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  • CLASSES

    Other Systemic Antivirals

    DEA CLASS

    Rx

    DESCRIPTION

    Oral antiviral agent; prodrug for penciclovir
    Indicated for tx of acute herpes zoster, tx or suppression of recurrent genital herpes in immunocompetent patients, acute tx of recurrent herpes labialis in immunocompetent patients, and tx of recurrent mucocutaneous herpes simplex infection in HIV patients
    Similar spectrum of activity to acyclovir but longer duration of action

    COMMON BRAND NAMES

    Famvir

    HOW SUPPLIED

    Famciclovir/Famvir Oral Tab: 125mg, 250mg, 500mg

    DOSAGE & INDICATIONS

    For the treatment of herpes zoster (shingles) infection.
    Oral dosage

    NOTE: The efficacy of famciclovir has not been studied in ophthalmic zoster or disseminated zoster.

    Adults

    500 mg PO every 8 hours for 7 days, beginning as soon as possible after diagnosis, preferably within 48 hours of rash onset. Efficacy of therapy initiated more than 72 hours after rash onset has not been studied. For HIV-infected patients with localized infection, the HIV guidelines recommend treating for 7—10 days; a longer duration of therapy may be required if lesions are slow to resolve. For HIV-infected patients with extensive cutaneous lesions or visceral involvement, the guidelines recommend as stepdown therapy after IV acyclovir to complete a 10—14 day course. The treatment of acute herpes zoster (shingles) with famciclovir will significantly decrease the incidence and duration of postherpetic neuralgia.

    Adolescents

    For localized infection in HIV-infected patients, the HIV guidelines recommend 500 mg PO 3 times daily for 7—10 days; a longer duration of therapy may be required if lesions are slow to resolve. For patients with extensive cutaneous lesions or visceral involvement, the guidelines recommend as stepdown therapy after IV acyclovir to complete a 10—14 day course.

    For the treatment of herpes simplex virus infection including recurrent herpes genitalis and herpes labialis.
    For acute treatment of recurrent episodes of herpes genitalis.
    Oral dosage
    Adults

    In immunocompetent patients, 1000 mg PO twice daily for 1 day at the first sign or symptom. The CDC recommends either: 125 mg PO twice daily for 5 days; 1000 mg PO twice daily for 1 day; or 500 mg PO once then 250 mg PO twice daily for 2 days beginning during the prodrome or within 1 day of lesion onset. In HIV-infected patients, 500 mg PO twice daily for 7 days. Guidelines recommend treating for 5—14 days in HIV-infected patients. Efficacy has not been established when treatment is initiated more than 6 hours after onset of symptoms or lesion formation.

    Adolescents†

    500 mg PO twice daily for 5—14 days in HIV-infected patients is recommended by the HIV guidelines.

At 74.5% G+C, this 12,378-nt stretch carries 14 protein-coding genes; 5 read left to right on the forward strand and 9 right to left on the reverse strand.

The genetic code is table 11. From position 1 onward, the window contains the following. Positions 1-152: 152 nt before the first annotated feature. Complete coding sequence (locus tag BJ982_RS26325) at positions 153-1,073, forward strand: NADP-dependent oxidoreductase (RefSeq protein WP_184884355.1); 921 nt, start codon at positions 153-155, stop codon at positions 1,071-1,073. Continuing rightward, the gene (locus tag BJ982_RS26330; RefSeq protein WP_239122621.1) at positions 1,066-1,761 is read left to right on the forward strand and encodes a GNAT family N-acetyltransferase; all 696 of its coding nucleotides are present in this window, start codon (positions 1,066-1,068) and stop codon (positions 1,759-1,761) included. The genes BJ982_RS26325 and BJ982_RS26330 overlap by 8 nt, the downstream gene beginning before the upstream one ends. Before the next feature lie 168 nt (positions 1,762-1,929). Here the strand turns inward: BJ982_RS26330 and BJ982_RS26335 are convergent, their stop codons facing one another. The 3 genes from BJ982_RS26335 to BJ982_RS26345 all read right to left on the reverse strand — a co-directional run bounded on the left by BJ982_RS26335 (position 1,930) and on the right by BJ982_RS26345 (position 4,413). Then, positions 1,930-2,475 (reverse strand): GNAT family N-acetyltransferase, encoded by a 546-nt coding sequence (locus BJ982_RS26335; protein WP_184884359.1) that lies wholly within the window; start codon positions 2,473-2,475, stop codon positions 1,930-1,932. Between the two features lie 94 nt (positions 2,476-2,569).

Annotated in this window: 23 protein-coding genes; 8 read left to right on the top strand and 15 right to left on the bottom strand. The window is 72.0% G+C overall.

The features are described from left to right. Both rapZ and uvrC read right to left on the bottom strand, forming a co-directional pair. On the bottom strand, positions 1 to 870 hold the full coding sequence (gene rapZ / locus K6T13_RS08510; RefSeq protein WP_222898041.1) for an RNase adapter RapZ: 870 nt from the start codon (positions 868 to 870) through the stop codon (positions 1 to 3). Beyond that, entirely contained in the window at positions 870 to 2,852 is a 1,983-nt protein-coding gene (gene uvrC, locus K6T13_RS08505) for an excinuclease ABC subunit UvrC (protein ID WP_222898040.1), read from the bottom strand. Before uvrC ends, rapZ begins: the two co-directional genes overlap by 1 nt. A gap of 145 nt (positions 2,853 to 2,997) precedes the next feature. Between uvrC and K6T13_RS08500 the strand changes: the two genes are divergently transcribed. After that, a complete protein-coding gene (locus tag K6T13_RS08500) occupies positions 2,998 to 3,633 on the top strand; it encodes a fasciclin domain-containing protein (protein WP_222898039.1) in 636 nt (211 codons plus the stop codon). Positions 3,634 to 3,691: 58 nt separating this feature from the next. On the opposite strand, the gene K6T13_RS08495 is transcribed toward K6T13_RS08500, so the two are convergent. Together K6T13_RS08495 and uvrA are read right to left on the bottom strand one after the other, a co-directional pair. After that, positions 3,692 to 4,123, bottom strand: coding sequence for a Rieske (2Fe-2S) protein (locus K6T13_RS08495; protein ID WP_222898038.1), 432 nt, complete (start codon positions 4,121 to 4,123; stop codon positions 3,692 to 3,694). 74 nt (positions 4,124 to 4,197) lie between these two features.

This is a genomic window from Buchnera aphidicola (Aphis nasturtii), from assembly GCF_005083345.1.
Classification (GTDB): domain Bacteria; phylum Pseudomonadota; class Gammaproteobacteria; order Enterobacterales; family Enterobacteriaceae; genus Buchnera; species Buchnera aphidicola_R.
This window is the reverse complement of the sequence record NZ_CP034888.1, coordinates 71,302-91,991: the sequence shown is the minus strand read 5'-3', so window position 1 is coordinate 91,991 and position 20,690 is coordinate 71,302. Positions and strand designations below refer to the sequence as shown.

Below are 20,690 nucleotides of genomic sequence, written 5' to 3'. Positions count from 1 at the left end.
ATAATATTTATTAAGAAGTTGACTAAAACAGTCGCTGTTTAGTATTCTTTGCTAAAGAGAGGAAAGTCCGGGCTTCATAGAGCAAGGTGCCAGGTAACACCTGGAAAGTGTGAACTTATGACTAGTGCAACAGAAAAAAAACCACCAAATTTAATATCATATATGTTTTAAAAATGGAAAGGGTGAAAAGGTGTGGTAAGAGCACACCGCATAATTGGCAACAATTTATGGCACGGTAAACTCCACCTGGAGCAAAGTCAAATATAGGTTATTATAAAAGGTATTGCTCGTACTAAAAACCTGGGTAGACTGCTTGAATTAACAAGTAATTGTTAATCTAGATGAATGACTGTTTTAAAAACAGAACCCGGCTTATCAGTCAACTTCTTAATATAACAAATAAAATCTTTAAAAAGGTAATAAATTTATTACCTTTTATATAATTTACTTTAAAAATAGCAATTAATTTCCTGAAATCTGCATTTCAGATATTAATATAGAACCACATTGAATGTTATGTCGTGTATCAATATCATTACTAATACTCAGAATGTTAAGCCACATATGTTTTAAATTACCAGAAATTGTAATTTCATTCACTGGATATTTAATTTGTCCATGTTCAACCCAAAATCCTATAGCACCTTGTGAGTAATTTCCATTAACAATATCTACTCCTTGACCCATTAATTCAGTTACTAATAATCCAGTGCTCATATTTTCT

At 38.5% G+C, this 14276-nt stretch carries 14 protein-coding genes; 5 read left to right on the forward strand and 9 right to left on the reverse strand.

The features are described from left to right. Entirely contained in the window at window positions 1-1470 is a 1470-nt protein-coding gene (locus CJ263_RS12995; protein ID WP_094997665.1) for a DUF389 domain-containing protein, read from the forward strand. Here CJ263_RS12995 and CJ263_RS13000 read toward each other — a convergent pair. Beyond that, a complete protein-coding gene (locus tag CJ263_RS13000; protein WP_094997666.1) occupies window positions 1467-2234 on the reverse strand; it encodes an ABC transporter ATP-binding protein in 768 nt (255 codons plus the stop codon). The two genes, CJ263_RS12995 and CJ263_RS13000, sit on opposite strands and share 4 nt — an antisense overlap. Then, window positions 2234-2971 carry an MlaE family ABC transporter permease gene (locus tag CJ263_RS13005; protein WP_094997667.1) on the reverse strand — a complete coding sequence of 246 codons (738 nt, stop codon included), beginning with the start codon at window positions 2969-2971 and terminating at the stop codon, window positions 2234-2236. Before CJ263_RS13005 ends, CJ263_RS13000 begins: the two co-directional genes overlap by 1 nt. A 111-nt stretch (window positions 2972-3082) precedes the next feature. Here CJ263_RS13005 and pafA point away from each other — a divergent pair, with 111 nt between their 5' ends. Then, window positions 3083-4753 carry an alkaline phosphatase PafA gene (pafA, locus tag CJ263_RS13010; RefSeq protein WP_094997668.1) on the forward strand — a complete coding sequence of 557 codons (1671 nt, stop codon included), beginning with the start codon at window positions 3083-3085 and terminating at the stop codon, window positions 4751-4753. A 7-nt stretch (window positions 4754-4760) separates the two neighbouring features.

For treatment of a first episode† of herpes genitalis.
    Oral dosage
    Adults

    The CDC recommends 250 mg PO 3 times daily for 7—10 days or until clinically resolved. In HIV-infected patients, 500 mg PO twice daily for 5—14 days is recommended by the HIV guidelines.

    Adolescents

    The American Academy of Pediatrics (AAP) recommends 250 mg PO 3 times daily for 7—10 days. In HIV-infected patients, 500 mg PO twice daily for 5—14 days is recommended by the HIV guidelines.

    For acute treatment of recurrent episodes of herpes labialis in immunocompetent patients or orolabial herpes in HIV-infected patients.
    Oral dosage
    Adults

    In immunocompetent patients, 1500 mg PO as a single dose at the first sign or symptom of a cold sore (e.g., tingling, itching, or burning). In HIV-infected patients, 500 mg PO twice daily for 7 days. Guidelines recommend treating for 5—10 days in HIV-infected patients.

    Adolescents†

    In HIV-infected patients, HIV guidelines recommend 500 mg PO twice daily for 5—10 days. Safety and efficacy for the treatment of recurrent herpes labialis in children was evaluated during an open-label, single-arm study. Pediatric patients were enrolled if between the ages of 12 and 17 years and weighed >= 40 kg. Within 24 hours of symptom onset, 43 pediatric patients were administered a single 1500 mg dose (median time to initiation was 21 hours). Comparing the study results with an adult study found the safety profiles to be similar; however, efficacy (defined as the median time to healing) was lower in the pediatric population. In pediatric patients, the median time to healing of non-aborted lesions was 5.9 days compared with 4.4 days for adult. It is important to note that in the adult study treatment was initiated within 1 hours of symptom onset.

    For herpes genitalis prophylaxis.
    Oral dosage
    Adults

    In immunocompetent patients, 250 mg PO twice daily for up to 1 year for herpes genitalis is recommended. In HIV-infected patients, guidelines recommend 500 mg PO twice daily. Safety and efficacy beyond 1 year of treatment have not been established.